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Participant voices: Examining issue, program and policy priorities of SNAP-Ed eligible adults in California


Gosliner, W.; Shah, H.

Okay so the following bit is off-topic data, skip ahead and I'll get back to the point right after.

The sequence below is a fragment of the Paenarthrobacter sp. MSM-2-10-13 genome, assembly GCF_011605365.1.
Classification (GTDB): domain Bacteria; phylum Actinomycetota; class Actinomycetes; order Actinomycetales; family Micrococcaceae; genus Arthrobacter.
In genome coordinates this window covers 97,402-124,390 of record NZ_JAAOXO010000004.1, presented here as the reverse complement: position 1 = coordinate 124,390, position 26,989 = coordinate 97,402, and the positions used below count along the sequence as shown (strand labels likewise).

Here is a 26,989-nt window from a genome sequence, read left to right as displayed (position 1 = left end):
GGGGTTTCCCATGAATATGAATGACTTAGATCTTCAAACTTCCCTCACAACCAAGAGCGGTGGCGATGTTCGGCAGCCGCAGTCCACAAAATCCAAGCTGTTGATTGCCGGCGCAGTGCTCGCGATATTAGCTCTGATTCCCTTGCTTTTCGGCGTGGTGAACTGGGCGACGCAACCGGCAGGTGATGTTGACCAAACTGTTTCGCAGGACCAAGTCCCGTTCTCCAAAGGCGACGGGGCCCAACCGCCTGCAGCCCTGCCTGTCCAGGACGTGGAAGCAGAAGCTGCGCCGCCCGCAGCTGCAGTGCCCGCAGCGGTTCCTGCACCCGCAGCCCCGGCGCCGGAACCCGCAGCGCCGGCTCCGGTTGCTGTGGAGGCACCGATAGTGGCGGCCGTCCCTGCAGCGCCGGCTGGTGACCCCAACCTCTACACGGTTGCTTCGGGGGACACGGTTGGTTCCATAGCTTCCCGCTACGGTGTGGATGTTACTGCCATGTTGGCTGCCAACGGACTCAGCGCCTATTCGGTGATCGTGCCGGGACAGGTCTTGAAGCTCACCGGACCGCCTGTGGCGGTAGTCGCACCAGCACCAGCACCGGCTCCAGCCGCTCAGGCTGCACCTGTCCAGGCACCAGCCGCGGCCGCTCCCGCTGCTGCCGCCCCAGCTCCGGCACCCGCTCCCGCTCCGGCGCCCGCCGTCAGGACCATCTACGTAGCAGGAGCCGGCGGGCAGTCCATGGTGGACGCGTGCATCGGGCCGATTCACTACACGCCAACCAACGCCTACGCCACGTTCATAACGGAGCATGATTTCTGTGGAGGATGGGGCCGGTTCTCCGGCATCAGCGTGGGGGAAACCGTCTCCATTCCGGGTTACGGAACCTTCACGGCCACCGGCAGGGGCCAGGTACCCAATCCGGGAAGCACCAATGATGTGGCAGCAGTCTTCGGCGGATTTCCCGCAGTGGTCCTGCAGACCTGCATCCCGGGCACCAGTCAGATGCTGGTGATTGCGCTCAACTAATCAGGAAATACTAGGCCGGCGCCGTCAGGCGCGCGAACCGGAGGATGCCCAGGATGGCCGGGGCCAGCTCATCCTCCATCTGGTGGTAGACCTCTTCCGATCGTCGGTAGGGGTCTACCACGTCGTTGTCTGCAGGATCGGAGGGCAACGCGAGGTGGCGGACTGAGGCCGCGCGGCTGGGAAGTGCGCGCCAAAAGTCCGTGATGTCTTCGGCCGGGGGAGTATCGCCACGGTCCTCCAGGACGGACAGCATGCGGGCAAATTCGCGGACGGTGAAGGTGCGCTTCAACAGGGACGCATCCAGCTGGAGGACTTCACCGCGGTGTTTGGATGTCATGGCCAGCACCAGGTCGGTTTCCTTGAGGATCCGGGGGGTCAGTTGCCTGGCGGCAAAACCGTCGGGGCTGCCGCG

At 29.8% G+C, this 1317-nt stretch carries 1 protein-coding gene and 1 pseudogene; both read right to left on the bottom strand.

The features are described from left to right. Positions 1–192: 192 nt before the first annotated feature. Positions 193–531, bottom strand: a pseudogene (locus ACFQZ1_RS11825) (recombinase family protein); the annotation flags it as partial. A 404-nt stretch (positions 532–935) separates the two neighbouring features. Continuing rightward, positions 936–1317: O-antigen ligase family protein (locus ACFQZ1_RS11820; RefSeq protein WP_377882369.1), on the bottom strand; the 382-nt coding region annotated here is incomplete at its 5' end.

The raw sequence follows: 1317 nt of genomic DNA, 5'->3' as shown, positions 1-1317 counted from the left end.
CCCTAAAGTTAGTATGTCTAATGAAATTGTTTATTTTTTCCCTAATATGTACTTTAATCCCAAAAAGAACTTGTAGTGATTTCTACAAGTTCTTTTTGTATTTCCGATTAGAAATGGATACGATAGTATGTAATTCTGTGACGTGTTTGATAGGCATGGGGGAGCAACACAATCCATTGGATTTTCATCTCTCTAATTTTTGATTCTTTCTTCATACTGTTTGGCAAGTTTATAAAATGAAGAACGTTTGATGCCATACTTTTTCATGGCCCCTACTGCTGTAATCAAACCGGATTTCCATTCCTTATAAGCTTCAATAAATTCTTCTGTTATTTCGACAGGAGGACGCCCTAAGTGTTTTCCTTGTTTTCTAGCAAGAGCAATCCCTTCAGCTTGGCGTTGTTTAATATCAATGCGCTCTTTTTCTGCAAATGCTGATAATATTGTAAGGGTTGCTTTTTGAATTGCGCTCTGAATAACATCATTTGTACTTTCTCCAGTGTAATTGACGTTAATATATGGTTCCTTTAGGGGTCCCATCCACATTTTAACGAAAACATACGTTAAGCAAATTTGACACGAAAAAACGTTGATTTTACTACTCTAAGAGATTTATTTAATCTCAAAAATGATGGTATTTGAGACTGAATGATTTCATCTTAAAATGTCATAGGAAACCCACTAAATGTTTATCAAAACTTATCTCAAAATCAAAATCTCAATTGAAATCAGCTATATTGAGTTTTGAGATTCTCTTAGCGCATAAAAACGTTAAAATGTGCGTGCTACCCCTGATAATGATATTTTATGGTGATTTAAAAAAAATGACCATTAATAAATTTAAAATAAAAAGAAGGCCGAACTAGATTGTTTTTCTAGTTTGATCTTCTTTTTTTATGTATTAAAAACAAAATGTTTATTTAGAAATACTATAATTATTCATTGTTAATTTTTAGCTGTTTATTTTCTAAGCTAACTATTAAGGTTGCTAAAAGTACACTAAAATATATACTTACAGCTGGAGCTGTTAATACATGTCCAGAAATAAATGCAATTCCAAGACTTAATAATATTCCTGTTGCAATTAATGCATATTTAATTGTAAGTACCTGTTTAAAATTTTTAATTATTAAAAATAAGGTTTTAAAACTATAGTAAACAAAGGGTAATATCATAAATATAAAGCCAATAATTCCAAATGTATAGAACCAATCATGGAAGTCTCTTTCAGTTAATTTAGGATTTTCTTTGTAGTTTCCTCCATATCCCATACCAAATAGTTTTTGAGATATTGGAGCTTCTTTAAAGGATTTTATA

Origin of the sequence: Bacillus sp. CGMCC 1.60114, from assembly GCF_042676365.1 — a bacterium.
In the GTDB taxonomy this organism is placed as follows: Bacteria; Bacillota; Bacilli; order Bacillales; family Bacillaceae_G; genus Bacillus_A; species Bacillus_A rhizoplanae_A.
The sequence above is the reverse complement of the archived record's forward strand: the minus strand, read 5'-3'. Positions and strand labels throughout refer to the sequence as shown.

The Supplemental Nutrition Assistance Program Education (SNAP-Ed) aims to prevent obesity and chronic disease among SNAP-eligible families by facilitating healthy eating and active living. This study aimed to capture the voices of California SNAP-Ed eligible parents to inform program planners of their challenges in feeding their families, their available supports and priorities for intervention. We conducted eight focus groups with 55 participants across five counties in California from May through August 2017. Trained researchers used Dedoose to code and analyze data for substantive themes and overarching findings.Ten key findings and 4 additional findings were identified. Participants experience multiple challenges, primarily inadequate income and limited access to high quality, affordable healthy food contrasted with easy access to affordable unhealthy food. Despite efforts to manage food resources, most struggle to afford adequate diets. Employed parents confront a particularly challenging dual poverty of money and time. Many parents report feeling guilt related to feeding their children. Participants appreciate available programs and services and suggest increasing community input; providing sustainable programs; lowering the cost of and improving access to healthy food; reducing access to unhealthy food; modifying food assistance efforts; and improving nutrition education and promotion. Overall, low-income parents in California struggle to feed their families the way they would like. Participants generally understand what to feed their children, but struggle with how to do it, perceiving their circumstances and environments as inhospitable to healthy eating. Participants' suggestions can help SNAP-Ed programs and other efforts better support families' needs. © Cambridge University Press 2019.


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